10 Takeaways from APAP|NYC+ 2022, the Association of Performing Arts Professionals Annual Convening
Performing Arts Professionals Talk Disruption, Community, Transformation, and Sustainability
January 18, 2022 (Washington, DC)---This past weekend, the Association of Performing Arts Professionals (APAP) concluded its all-online conference, APAP|NYC+, the world’s leading gathering of performing arts professionals in the presenting, booking and touring industries. The annual gathering, industry marketplace and members conference took place from January 10-15, 2022.
The all-online format lent itself to candid community conversations around major topics facing the performing arts sector including the status of reopening and recovery; navigating uncertainty and transformation; the future of work and workforce challenges in the arts; mental wellness and resilience; recruiting, hiring and retaining BIPOC professionals; ethical and equitable contracting practices; industry advocacy; and the role that arts and culture organizations play in a pandemic.
APAP President and CEO Lisa Richards Toney described the role of arts professionals in her closing remarks "We are not solely arts leaders. We are community leaders and community activists investing in artists for the benefit of people from all facets of the human experience."
Happening alongside APAP's famous EXPO Hall (also online in 2022) and a festival of hundreds of prerecorded performance showcases, industry leaders in conference sessions provided many insights, including these ten takeaways:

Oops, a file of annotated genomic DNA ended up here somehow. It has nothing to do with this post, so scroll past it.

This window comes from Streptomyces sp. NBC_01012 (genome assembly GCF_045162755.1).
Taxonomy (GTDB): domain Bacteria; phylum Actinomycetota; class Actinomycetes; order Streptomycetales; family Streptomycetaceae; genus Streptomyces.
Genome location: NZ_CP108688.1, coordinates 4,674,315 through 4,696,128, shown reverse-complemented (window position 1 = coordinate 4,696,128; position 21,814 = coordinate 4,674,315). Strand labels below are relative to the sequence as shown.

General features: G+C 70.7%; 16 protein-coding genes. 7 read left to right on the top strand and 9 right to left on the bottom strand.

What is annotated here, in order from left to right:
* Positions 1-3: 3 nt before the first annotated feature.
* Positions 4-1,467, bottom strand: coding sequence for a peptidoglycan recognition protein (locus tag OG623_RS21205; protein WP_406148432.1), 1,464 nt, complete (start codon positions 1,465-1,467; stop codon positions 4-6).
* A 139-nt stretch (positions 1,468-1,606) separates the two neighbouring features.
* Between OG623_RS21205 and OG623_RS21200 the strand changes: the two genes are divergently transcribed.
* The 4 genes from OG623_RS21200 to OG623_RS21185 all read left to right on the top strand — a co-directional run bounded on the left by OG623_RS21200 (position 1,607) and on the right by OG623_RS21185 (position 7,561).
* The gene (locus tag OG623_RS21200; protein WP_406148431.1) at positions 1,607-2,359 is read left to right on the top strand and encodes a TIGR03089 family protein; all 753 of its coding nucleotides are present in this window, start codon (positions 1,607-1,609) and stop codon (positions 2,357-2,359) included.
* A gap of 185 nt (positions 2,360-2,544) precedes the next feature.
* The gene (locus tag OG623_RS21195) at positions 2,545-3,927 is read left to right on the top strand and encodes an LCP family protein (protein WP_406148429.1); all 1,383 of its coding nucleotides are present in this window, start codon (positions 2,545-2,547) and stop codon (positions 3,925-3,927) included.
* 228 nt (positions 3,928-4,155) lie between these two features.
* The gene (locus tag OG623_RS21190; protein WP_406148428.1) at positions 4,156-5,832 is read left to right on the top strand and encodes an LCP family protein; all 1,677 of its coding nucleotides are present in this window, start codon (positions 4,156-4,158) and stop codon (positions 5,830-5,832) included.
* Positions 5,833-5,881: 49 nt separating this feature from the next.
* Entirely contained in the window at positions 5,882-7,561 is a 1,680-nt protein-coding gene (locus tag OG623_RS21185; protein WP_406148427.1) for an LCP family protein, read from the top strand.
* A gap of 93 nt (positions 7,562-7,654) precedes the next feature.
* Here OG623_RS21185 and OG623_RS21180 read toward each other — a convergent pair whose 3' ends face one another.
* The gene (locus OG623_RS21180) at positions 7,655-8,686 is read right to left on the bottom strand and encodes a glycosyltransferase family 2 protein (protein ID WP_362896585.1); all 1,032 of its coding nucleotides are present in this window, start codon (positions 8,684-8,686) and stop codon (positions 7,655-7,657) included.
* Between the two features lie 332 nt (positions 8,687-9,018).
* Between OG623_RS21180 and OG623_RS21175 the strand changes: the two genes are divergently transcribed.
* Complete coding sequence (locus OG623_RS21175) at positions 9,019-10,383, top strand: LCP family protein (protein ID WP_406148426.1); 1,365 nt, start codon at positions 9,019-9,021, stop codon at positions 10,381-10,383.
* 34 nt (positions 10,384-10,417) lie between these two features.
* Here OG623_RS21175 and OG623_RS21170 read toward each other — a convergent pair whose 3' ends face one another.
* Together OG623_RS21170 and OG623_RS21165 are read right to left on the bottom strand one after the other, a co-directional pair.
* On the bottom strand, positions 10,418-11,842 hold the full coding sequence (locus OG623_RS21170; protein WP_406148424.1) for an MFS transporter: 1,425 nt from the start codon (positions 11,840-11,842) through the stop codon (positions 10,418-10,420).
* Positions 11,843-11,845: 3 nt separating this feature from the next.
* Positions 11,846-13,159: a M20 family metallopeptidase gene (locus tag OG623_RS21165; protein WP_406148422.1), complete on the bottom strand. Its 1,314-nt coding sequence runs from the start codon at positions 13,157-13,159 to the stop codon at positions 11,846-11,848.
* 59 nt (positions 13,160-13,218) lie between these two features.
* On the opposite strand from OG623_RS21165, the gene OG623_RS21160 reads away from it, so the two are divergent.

1) The return and reopening of the arts will not be the end of disruption and will not be primarily about the pandemic. At the conference's opening plenary, Jerome Foundation President Ben Cameron: "The ultimate impact of these past twenty-two months will be less about COVID than it will be about the other pandemics for which we have no Moderna or Pfizer. The pandemic of misinformation, the pandemic of political polarization and mutual political contempt. ... In this moment, our largest challenges in our society at large, as well as in the arts in particular, may lie not in programming or financing, but in reinventing the ways we relate to one another and live together."
2) Humanity needs live performance and community. Founding Artistic Director of Urban Bush Women Jawole Willa Jo Zollar: "We need live performance. It is part of human culture. The vibratory resonance between audience and performer. It's absolutely essential to our well-being, and if we didn't need it, we would have evolved into something else a long time ago. ... We're in a great unknown. People have persevered through this; you can do this, but you cannot do it alone. You have to do it in community."